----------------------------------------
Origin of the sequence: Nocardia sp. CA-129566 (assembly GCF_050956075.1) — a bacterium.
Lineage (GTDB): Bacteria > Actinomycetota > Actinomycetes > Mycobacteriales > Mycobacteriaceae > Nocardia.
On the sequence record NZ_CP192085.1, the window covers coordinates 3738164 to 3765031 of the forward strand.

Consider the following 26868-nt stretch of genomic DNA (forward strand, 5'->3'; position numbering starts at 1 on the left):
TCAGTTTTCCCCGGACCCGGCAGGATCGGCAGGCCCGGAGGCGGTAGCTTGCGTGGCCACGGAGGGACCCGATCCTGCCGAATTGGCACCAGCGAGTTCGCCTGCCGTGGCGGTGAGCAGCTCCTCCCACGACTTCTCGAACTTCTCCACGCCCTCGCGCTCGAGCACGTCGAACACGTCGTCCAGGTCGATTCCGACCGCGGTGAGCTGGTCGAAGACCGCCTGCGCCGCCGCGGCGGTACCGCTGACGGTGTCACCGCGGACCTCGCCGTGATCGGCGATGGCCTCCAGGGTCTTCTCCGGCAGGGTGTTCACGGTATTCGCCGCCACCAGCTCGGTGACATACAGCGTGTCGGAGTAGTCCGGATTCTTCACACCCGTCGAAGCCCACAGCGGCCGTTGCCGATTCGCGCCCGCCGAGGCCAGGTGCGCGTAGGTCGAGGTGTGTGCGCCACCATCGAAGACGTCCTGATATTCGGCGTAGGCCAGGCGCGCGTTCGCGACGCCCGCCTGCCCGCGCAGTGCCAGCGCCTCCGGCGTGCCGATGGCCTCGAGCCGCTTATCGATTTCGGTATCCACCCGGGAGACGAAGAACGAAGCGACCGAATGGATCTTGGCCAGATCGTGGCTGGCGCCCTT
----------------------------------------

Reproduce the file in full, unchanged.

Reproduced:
Origin of the sequence: Nocardia sp. CA-129566 (assembly GCF_050956075.1) — a bacterium.
Lineage (GTDB): Bacteria > Actinomycetota > Actinomycetes > Mycobacteriales > Mycobacteriaceae > Nocardia.
On the sequence record NZ_CP192085.1, the window covers coordinates 3738164 to 3765031 of the forward strand.

Consider the following 26868-nt stretch of genomic DNA (forward strand, 5'->3'; position numbering starts at 1 on the left):
TCAGTTTTCCCCGGACCCGGCAGGATCGGCAGGCCCGGAGGCGGTAGCTTGCGTGGCCACGGAGGGACCCGATCCTGCCGAATTGGCACCAGCGAGTTCGCCTGCCGTGGCGGTGAGCAGCTCCTCCCACGACTTCTCGAACTTCTCCACGCCCTCGCGCTCGAGCACGTCGAACACGTCGTCCAGGTCGATTCCGACCGCGGTGAGCTGGTCGAAGACCGCCTGCGCCGCCGCGGCGGTACCGCTGACGGTGTCACCGCGGACCTCGCCGTGATCGGCGATGGCCTCCAGGGTCTTCTCCGGCAGGGTGTTCACGGTATTCGCCGCCACCAGCTCGGTGACATACAGCGTGTCGGAGTAGTCCGGATTCTTCACACCCGTCGAAGCCCACAGCGGCCGTTGCCGATTCGCGCCCGCCGAGGCCAGGTGCGCGTAGGTCGAGGTGTGTGCGCCACCATCGAAGACGTCCTGATATTCGGCGTAGGCCAGGCGCGCGTTCGCGACGCCCGCCTGCCCGCGCAGTGCCAGCGCCTCCGGCGTGCCGATGGCCTCGAGCCGCTTATCGATTTCGGTATCCACCCGGGAGACGAAGAACGAAGCGACCGAATGGATCTTGGCCAGATCGTGGCTGGCGCCCTT